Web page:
The survival from cancer in low and middle income remains unacceptably low. Nearly 75% of the global deaths from cancer occur in low and middle income countries where access to treatment is suboptimal. Cambodia has only recently begun treating pediatric patients with cancer and while improvements have been made their remains a significant need. I have been involved pediatric cancer care in Cambodia since 2013 through a collaboration with Health Volunteers Overseas and the American Society of Hematology (HVO-ASH). My focus has been on the education of the local staff, developing therapy and supportive care guidelines, and expanding access to treatment options. I first began working with HVO-ASH at Angkor Hospital for Childen in Siem Reap, Cambodia. When we started the collaboration there were 40 new cancer patients that presented yearly and now with expanded options they are seeing around 150 patients. With the expansion of the program, HVO-ASH partnered with Calmette Hospital in Phnom Penh, Cambodia to help expand options in other areas of the country. I have been Project Director of the Calmette collaboration since 2019 but have been unable to visit since due to the COVID19 pandemic. I plan to return the both Calmette and Angkor Hospital for Children to provide ongoing education support of physicians, nurses and pharmacists and help develop a registry database to collect data on pediatric cancer patients in Cambodia. I will also be working with each site to develop a collaboration plan between the 2 sites to improve access to patients.
The benefactors of this project will be both the healthcare personnel at Angkor Hospital for Children and Calmette Hospital, and the children diagnosed with cancer in Cambodia. Historically, children with cancer in Cambodia have not been given the opportunity to receive chemotherapy for their disease. Only recently has treatment been an option, however, the medical staff has little to no training. Proper training is necessary to ensure the correct treatment plans are being administered in a safe way. We have been conducting virtual educational session but hands on training is necessary.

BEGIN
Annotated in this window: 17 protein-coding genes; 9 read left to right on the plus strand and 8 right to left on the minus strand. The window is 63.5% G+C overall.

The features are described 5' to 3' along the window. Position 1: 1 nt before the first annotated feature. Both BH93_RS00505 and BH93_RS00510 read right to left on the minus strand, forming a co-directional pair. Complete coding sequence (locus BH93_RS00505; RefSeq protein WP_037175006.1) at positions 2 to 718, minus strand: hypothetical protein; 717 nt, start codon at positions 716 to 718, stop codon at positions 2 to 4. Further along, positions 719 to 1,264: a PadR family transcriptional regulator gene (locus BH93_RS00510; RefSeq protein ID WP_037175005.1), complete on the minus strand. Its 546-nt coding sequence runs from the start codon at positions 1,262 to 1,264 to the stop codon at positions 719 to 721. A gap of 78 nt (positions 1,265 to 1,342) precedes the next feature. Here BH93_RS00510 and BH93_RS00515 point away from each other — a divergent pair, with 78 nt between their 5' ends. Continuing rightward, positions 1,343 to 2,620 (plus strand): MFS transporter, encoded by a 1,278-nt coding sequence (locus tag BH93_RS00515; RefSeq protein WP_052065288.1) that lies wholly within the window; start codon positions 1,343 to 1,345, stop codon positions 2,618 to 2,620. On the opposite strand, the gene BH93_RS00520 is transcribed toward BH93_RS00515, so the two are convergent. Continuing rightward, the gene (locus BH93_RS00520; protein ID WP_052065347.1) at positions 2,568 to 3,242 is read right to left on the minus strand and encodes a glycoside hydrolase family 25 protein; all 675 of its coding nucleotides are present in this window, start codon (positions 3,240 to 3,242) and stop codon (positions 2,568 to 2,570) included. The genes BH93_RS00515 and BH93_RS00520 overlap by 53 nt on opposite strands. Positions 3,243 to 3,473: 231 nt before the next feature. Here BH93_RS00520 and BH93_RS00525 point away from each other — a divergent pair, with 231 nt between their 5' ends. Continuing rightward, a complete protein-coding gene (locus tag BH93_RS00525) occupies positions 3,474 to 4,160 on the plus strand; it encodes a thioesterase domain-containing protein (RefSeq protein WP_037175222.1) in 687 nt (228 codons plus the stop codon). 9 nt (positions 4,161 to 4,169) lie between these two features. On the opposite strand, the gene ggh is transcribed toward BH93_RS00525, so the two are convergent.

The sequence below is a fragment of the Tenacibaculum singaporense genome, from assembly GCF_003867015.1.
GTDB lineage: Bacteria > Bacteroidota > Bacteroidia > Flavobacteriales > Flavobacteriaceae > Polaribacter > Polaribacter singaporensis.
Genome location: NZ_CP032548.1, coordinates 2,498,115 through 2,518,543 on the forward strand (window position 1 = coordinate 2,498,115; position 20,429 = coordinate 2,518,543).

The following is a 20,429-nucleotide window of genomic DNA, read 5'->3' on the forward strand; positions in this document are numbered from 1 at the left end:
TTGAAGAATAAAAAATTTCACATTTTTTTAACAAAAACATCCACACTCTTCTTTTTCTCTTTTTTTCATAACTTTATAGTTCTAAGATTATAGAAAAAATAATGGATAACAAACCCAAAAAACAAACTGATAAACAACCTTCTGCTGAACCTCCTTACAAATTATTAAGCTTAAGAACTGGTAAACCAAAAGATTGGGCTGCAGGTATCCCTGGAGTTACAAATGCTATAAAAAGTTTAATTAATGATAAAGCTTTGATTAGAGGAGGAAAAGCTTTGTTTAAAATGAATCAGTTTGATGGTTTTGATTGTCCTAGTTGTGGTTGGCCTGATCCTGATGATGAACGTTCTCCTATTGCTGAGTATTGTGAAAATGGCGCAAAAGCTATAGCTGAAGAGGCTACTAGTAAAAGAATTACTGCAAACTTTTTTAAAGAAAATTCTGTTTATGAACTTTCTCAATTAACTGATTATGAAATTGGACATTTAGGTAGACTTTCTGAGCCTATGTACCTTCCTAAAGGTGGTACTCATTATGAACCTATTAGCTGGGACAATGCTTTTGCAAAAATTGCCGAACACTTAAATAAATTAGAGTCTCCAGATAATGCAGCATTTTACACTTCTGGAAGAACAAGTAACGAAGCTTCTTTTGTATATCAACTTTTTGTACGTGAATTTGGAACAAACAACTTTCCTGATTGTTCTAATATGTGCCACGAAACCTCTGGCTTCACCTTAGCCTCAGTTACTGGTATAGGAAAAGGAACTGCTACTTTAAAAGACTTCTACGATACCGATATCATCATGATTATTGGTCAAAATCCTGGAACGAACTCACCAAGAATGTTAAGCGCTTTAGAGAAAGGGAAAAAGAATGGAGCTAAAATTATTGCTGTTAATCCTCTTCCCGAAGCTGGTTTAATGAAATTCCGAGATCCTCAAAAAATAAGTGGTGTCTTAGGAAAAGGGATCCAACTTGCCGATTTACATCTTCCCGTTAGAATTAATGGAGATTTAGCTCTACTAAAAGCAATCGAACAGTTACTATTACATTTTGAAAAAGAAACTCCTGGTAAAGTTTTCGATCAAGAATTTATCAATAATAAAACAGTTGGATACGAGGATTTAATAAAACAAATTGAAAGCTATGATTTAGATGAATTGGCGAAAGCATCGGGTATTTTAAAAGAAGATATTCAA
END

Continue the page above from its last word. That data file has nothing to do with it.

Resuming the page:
The children of Cambodia also need expanded treatment options. There has been great growth in the treatment of certain cancers however approximately half of the patients still have no treatment options. My hope for the visit is to continue to develop treatment protocols for specific diseases not currently treated and to develop a registry database to better understand the disease patterns and response to therapy.
My hope for the visit is to continue to develop treatment protocols for specific diseases not currently treated and to train medical staff in how to safely administer them. I also hope to develop a registry database to better understand the disease patterns and response to therapy. Following my return from the visit, I will continue my participation with both sites by attending monthly zoom calls to follow up on the interventions and continue the education process.
I had a wonderful trip to Cambodia to visit Calmette Hospital in Phnom Penh and Angkor Hospital for Children in Siem Reap. My time at Calmette was spent giving hematology and oncology lectures to the residents, attending physicians, and laboratory personnel. Certificates were presented to attendees who completed the training course. I also conducted an autologous transplant readiness assessment to determine the needs prior to the first transplant in Cambodia. We are now developing an e-learning curriculum which we hope to institute in the next month. We will also work together to develop policies and procedures around transplant.
I also continued my work in Siem Reap at Angkor Hospital for Children where I have volunteered since 2013. Earlier this year we developed a protocol for the treatment of AML and have now treated the first 4 patients at the hospital and am happy to report that all are doing well. My time was spent conducting rounds with Dr. Sam and Dr. Bun and reviewing the research database which includes 10 years of patients treated at the hospital.